News, Analysis & UpdatesMay 15, 2005


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Nate’s News and Notes

By Nate Rhodes

It’s only the middle of May, but that doesn’t mean there aren’t any good stories to go with the young season. For proof, look no further than the divisional standings to date. Six divisions? You get six surprises.

AMERICAN LEAGUE

WestWLGB
Anaheim2016-
Texas20170.5
Oakland14226
Seattle14226

CentralWLGB
Chicago2710-
Minnesota20156
Detroit17189
Cleveland161910
Kansas City102717

EastWLGB
Baltimore2313-
Boston22141
Toronto19184.5
New York18195.5
Tampa Bay142410

NATIONAL LEAGUE

WestWLGB
Los Angeles2115-
Arizona2216-
San Diego21160.5
San Francisco18183
Colorado102410

CentralWLGB
St. Louis2313-
Milwaukee18174.5
Chicago16196.5
Pittsburgh16196.5
Cincinnati14229
Houston132310

EastWLGB
Atlanta2214-
Florida19141.5
Washington19173
New York19183.5
Philadelphia16227

Leading off in the list of surprises, the New York Yankees, who are still below .500 despite a recent surge. There have been many, many discussions of the situation in the Bronx, so I’ll keep this one brief. Anyone with even marginal baseball knowledge knows that you need two things to have a chance to succeed. One is hitting, which the Yankees have, and the second is pitching, which the Yankees do not have. That’s pretty much where the discussion begins and ends in this writer’s mind.

Batting second are the Chicago White Sox. Ranking first in the AL in BAA (.229) and ERA (3.13) and second in WHIP (1.19), pitching is clearly the reason for the White Sox’ early season success. How much longer some of these guys can keep this up is anyone’s guess, but even if such surprises as Orlando Hernandez, Jon Garland and Jose Contreras do falter down the stretch, the White Sox could be sitting pretty come September playing in the bandbox know as US Cellular Field.

Hitting in the three hole, the Washington Nationals. The nomads of MLB seem to have finally found a place they can call home … and they like it. Sitting two games above .500, they are only three games behind the Braves, and while they probably don’t have much of a chance to squeak into the playoffs, not many people were forecasting a start like this one, at least not this author. While a slip back to mediocrity is inevitable, some of the questionable moves made this off-season by the front office in DC appear to be looking somewhat respectable. Only time will tell for sure, however.

Batting cleanup for this edition of News and Notes are the Milwaukee Brewers. The Brew Crew had a scare early this season when the ace they depended on so much in ’04 went down. But in Ben Sheets’ absence, they have somehow managed to stay near .500, and in second place in the very weak NL Central. Much like the Nationals, this upward trend for the Brewers is unlikely to continue, but with the NL lacking any true front-runners apart from the birds on bats in St. Louis, anything is possible.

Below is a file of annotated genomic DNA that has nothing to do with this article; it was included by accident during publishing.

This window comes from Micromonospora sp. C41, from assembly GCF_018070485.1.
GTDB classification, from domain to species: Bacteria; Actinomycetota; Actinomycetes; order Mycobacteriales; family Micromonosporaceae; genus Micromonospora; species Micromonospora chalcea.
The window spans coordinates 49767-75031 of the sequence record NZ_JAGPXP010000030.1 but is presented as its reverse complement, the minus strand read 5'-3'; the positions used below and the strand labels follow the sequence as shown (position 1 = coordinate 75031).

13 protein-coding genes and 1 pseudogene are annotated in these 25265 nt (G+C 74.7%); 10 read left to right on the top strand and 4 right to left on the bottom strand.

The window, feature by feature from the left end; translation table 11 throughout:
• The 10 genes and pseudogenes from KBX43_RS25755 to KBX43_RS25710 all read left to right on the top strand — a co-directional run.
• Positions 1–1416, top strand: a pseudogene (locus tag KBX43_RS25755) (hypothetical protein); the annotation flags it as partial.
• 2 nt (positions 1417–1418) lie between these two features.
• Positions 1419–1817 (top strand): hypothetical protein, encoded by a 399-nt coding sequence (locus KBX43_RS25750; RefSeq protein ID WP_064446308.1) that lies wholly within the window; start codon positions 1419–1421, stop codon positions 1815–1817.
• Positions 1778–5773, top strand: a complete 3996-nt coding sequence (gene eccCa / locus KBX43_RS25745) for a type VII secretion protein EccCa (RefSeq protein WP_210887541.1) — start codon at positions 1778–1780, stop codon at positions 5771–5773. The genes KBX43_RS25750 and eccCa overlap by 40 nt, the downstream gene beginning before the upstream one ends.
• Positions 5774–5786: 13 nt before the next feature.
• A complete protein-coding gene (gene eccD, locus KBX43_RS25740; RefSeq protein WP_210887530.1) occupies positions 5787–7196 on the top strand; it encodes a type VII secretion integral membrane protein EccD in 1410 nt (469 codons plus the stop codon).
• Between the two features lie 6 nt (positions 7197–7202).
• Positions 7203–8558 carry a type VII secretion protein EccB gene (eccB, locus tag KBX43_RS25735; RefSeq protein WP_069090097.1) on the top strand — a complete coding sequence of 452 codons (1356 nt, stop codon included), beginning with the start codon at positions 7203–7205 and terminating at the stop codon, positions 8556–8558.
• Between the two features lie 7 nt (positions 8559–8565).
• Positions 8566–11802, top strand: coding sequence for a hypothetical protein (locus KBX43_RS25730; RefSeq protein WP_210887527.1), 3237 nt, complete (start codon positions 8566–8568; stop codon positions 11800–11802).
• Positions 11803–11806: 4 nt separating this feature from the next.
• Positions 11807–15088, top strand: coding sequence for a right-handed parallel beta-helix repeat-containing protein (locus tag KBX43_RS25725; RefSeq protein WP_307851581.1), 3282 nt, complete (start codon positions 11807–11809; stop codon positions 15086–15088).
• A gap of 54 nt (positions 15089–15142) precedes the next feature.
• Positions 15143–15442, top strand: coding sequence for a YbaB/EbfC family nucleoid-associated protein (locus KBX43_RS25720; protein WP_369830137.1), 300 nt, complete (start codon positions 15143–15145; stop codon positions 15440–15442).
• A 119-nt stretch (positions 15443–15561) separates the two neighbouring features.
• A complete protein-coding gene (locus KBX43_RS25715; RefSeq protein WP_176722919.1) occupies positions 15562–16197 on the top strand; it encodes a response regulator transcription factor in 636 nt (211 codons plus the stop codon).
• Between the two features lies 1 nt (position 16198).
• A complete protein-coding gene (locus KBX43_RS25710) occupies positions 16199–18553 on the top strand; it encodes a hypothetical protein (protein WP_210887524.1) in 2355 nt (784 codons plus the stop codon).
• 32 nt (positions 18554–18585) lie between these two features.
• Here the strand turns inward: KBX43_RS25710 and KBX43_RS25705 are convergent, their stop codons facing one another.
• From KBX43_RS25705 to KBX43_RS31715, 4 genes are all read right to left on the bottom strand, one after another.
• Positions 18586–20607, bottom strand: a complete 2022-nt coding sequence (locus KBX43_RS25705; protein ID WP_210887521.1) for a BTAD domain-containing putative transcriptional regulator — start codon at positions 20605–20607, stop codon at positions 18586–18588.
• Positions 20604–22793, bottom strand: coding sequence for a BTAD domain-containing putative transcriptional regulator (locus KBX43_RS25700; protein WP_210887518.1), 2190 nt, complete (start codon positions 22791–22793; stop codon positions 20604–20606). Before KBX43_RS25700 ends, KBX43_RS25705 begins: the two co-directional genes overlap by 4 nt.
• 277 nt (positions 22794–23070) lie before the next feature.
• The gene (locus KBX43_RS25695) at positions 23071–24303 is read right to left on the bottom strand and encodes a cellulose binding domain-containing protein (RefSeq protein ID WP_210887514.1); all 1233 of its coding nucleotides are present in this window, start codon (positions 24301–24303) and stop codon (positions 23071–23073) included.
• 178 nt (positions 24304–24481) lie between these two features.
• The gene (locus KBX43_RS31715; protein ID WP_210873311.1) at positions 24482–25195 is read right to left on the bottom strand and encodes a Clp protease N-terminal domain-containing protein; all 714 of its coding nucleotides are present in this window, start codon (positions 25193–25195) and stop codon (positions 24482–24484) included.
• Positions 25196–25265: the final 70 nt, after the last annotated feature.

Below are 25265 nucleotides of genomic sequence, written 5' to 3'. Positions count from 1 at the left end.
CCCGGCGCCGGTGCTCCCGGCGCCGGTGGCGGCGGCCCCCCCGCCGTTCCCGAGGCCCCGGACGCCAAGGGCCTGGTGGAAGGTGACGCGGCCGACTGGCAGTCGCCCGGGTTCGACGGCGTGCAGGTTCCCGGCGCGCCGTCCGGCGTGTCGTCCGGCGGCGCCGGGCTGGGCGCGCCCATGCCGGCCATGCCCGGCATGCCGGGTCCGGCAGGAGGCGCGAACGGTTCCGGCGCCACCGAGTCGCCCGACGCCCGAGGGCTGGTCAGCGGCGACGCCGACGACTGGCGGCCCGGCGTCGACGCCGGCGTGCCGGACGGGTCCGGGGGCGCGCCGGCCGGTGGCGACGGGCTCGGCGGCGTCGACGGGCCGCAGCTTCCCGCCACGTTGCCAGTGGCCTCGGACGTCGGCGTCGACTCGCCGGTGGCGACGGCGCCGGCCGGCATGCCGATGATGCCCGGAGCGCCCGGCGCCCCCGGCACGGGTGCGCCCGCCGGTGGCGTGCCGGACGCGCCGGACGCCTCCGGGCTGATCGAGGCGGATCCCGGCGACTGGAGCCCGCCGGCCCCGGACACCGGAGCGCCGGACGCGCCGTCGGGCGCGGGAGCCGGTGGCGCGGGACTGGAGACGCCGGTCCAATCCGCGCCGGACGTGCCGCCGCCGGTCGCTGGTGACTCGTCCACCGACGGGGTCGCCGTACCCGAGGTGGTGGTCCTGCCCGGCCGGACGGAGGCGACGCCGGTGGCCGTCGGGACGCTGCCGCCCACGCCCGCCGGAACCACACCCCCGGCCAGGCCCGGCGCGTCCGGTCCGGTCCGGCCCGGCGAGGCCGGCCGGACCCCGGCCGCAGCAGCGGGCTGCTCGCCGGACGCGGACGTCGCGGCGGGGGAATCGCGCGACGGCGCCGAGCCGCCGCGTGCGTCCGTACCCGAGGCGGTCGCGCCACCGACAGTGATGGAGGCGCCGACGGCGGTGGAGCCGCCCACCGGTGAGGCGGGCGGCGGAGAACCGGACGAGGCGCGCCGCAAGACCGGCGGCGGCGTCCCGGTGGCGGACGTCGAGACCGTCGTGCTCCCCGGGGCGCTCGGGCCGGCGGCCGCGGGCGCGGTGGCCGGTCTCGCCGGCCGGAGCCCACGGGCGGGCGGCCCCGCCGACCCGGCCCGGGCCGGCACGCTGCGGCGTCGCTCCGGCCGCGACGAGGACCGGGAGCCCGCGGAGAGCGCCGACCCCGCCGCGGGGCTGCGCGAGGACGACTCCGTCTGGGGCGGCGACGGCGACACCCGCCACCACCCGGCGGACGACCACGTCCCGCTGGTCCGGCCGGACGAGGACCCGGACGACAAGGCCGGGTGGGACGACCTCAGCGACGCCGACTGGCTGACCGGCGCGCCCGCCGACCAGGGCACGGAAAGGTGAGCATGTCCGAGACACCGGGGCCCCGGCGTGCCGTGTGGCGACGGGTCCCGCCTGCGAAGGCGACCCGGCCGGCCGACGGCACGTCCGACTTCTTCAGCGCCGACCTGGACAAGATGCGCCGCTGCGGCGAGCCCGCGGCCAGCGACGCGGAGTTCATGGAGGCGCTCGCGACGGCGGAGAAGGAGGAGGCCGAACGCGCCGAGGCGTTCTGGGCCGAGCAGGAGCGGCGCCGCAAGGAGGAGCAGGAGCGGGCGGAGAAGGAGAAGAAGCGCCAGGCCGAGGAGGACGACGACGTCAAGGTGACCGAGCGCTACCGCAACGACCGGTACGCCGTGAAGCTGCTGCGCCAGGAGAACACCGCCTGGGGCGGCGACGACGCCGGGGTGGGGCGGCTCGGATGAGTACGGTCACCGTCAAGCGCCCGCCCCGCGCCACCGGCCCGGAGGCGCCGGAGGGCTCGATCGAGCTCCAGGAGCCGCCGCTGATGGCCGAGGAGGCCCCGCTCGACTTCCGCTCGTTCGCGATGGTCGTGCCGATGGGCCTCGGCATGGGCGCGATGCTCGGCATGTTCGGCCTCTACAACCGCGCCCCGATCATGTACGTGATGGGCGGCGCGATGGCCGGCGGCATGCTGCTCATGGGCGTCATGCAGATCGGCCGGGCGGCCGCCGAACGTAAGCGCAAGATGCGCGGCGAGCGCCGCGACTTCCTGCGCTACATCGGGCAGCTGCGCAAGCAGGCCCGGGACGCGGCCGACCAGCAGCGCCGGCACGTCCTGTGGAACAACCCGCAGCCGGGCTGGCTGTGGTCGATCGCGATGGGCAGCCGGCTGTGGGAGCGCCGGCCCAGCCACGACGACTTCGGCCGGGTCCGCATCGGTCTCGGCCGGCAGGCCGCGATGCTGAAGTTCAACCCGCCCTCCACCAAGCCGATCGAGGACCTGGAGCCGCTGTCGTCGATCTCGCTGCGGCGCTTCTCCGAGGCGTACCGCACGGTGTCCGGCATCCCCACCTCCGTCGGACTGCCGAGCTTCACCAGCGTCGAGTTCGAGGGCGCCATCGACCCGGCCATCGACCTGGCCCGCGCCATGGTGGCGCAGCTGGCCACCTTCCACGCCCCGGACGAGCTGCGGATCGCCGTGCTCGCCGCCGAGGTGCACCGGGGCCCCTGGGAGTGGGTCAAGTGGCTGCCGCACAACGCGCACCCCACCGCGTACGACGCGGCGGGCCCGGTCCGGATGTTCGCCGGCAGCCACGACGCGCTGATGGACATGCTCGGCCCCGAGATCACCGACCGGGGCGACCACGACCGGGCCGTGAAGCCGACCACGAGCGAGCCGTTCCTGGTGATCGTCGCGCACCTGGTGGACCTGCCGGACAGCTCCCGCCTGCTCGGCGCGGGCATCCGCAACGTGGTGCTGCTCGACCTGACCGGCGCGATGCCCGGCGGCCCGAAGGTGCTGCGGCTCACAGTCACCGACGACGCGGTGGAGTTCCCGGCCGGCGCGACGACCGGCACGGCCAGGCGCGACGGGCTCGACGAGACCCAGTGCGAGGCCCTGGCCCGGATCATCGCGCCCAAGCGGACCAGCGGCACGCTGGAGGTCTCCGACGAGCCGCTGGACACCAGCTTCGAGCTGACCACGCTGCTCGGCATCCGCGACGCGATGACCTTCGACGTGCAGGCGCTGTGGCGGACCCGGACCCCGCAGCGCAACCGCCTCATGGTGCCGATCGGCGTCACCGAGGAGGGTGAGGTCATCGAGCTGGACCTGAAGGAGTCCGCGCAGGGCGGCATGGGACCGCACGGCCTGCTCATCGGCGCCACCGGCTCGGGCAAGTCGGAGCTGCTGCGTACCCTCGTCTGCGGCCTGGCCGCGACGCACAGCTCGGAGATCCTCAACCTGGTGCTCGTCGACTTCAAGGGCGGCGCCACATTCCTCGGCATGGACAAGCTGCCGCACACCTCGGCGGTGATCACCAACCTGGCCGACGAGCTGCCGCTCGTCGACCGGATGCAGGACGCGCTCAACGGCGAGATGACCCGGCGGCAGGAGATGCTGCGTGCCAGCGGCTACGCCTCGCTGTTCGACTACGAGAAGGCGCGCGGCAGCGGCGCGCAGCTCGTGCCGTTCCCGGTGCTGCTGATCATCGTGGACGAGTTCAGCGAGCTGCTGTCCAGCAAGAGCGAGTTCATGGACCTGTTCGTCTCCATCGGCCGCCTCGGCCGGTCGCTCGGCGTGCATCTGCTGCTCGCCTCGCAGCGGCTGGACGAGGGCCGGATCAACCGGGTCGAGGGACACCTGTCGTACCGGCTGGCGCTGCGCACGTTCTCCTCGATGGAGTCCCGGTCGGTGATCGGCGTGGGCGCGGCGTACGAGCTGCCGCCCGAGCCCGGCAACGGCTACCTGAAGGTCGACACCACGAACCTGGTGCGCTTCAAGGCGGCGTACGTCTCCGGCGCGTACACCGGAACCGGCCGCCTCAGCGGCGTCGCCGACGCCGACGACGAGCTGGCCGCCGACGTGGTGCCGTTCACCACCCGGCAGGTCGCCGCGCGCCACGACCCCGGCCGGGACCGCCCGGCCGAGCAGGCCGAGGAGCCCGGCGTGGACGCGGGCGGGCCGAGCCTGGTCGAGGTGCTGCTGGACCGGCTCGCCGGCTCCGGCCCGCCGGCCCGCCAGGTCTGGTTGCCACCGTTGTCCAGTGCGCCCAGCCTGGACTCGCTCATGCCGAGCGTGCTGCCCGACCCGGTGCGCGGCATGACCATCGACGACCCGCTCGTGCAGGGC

In the number five spot, the Houston Astros. While many foresaw the offensive struggles of the ‘Stros coming into the year, there were probably very few who anticipated a showing as pathetic the display put on by Houston so far. Ranking in the bottom half of the NL in virtually every significant offensive category, the only salvation for the young season has been the performance of one of the aging (but apparently ageless) legends of the game … a first-ballot Hall of Famer by the name of Clemens.

Rounding out the division wrap-up for this edition are the desert-dwelling Arizona Diamondbacks. While many were bemoaning the signings of players such as Troy Glaus and Russ Ortiz, the D-Backs have pleasantly surprised us with a mix of solid pitching and adequate hitting. Sitting pretty much in the middle of the pack in most offensive and pitching categories, Arizona has managed to compile a very respectable record of 22 up and 16 down. Like most of the other pleasant surprises thus far, only time will tell if this nice start will have any staying power, but for a fan base seemingly staring down another 100-plus losses coming into ’05, this start will be deeply savored.

 
Three outs? Time for three interesting snippets.

Why did they make the trade again?
Compare the following lines:
30/12/3/.299/.367/.585
30/11/4/.294/.316/.577
Those are the runs, home runs, stolen bases, batting average, on-base percentage, and slugging of one Alex Rodriguez (top) and one Alfonso Soriano (bottom).

Big Three? What Big Three?
Compare the following earned run averages: 4.49 and 4.13. Which would you choose if you knew the former cost $6.6 million and the latter almost three times that at $18.8 million? Those are the combined ERAs of Joe Blanton, Rich Harden and Barry Zito through Saturday. The latter is the mark put up by Tim Hudson, Mark Mulder and Barry Zito, also through Saturday.

Not even a loss…
Johan Santana may have taken his first loss since before the 2004 All-Star break on May 1,
but that doesn’t mean he’s slowing down. Minnesota’s ace followed up that loss by allowing just one run in a complete-game win over Tampa Bay, and his season line is now:
56 IP/45 H/67 K/6 BB/3.21 ERA
Not too shabby.

That does it for this edition of News and Notes. If you made it this far, thanks for reading, and hopefully you’ve at least been amused.

 
Nate Rhodes is an electrical engineering student at the University of Kentucky. When he’s not procrastinating or cramming, odds are you can find him somewhere at the Cafe posting as SaintsOfTheDiamond.

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